If you have prescription drug coverage, you may have never thought to ask the pharmacist what you'd pay without insurance.
According to a new study by USC, your co-pay could be more for some generics.
Geoffrey Joyce, Director of Health Policy for the USC Schaeffer Center for Health Policy & Economics, and his colleagues looked at data from The Center for Medicare and Medicaid Services in 2013, when pharmacists had to report what they were being reimbursed for prescription drugs.
"Almost a quarter of the time, the co-pay that the member paid exceeded the cost of the drug to the health plan," said Joyce.
He says consumers overpaid by $25 million a month during a six-month period. That money went to the PBMs, the pharmacy benefit managers such as Express scripts, CVS Caremark, OptumRx, who manage drug benefits for most private employers. It's what's known as a "claw back."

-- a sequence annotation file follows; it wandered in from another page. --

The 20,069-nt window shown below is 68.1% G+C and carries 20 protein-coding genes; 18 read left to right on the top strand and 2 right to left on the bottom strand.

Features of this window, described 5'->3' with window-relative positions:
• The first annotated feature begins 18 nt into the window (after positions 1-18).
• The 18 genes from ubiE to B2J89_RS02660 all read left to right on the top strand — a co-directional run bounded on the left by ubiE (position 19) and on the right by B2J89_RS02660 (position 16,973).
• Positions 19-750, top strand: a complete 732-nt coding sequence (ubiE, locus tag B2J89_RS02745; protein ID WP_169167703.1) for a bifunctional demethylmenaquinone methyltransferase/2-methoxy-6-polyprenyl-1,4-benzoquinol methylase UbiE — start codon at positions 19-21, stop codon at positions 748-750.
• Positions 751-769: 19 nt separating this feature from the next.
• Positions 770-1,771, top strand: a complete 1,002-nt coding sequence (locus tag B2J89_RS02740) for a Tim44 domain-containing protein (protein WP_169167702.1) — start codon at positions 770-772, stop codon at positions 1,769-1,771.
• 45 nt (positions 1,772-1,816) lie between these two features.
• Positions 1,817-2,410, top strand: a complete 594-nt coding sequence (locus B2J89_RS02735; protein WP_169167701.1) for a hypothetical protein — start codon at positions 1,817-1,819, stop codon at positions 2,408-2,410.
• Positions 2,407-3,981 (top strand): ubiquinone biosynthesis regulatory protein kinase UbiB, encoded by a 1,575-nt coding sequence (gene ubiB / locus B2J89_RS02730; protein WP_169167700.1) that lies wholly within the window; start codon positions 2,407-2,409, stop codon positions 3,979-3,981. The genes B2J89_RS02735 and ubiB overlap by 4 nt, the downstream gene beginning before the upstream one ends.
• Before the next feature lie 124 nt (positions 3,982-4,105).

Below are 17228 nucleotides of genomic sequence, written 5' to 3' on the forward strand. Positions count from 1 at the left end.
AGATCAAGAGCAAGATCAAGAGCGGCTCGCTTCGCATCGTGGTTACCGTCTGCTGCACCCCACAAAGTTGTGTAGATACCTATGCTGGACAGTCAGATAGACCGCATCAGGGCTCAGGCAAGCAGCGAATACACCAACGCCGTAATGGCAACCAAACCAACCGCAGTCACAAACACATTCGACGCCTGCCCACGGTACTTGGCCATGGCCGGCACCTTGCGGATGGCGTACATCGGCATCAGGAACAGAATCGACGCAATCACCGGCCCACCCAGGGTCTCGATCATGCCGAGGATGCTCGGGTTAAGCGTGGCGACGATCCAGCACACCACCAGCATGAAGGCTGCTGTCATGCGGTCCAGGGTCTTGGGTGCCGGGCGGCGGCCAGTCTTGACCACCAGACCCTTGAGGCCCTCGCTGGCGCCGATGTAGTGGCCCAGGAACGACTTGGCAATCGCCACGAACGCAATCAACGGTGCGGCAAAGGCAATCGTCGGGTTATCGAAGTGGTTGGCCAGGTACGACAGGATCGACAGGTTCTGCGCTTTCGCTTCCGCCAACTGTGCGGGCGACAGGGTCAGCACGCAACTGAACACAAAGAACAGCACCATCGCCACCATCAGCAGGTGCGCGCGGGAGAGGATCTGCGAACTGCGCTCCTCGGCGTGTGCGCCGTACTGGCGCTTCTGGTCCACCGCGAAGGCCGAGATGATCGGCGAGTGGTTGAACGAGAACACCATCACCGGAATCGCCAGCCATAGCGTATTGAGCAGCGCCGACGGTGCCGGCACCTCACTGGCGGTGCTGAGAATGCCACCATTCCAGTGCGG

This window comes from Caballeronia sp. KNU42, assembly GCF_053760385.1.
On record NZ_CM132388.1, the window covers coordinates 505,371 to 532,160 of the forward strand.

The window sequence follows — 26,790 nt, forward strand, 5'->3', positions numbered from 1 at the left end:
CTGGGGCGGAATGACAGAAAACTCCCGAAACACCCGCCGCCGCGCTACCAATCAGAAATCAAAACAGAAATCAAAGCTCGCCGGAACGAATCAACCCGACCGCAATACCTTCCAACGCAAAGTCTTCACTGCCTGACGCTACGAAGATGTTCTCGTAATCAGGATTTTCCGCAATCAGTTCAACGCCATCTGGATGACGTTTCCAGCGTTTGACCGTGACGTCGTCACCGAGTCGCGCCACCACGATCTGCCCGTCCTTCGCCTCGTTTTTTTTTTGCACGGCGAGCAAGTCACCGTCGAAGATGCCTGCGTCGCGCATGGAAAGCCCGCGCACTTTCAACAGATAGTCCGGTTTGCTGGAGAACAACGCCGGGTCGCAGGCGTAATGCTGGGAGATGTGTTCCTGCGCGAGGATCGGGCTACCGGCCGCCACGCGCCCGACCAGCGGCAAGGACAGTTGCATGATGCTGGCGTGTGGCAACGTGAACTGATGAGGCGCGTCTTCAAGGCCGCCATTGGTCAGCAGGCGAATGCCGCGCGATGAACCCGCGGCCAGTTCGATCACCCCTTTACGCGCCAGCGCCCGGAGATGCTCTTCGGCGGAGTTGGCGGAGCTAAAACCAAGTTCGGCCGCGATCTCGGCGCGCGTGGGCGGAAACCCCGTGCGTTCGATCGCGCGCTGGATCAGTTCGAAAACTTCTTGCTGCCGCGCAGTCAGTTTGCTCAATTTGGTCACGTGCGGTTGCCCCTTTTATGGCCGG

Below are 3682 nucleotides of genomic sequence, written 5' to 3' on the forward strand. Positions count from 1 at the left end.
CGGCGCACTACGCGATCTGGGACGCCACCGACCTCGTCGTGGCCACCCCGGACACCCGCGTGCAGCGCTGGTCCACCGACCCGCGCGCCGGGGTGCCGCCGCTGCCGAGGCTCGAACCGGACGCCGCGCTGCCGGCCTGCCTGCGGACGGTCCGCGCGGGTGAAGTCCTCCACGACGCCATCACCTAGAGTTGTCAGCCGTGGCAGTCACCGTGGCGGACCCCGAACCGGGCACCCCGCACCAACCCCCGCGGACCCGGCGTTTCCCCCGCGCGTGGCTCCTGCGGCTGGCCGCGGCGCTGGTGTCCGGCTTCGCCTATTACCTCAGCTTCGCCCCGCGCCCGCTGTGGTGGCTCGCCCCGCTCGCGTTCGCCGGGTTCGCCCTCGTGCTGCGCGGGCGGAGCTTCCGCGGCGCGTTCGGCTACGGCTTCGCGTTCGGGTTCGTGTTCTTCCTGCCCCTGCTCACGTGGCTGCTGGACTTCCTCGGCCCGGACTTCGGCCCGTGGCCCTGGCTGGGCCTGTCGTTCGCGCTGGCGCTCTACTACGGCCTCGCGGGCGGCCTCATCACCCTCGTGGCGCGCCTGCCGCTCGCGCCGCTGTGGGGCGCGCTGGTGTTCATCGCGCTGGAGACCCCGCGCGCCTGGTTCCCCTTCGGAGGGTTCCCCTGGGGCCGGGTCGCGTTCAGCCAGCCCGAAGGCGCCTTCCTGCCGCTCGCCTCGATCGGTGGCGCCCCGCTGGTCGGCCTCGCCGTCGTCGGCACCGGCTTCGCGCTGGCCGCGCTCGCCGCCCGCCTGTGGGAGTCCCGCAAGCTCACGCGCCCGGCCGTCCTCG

"They have contracts with the pharmacies to collect the members' co-pay, even if that co-pay exceeds the reimbursed price of the drug."
For example, if you pay a $10 co-pay and your PBM reimburses the pharmacy for the cost of a generic drug plus a dispensing fee, say $6, the PBM gets to pocket the extra $4 you paid.
Clawbacks are legal, except in federal programs, such as Medicare Part D. If a generic drug is $7 that's what the pharmacy collects, not a $10 co-pay.
"What's been challenged recently in court is what's called a gag clause, where the pharmacist is not allowed to inform the consumer they would be better off without their insurance."
Joyce says consumers should shop around because drug prices can vary from one pharmacy to another.
Some drug co-pays higher than cash price, USC study finds
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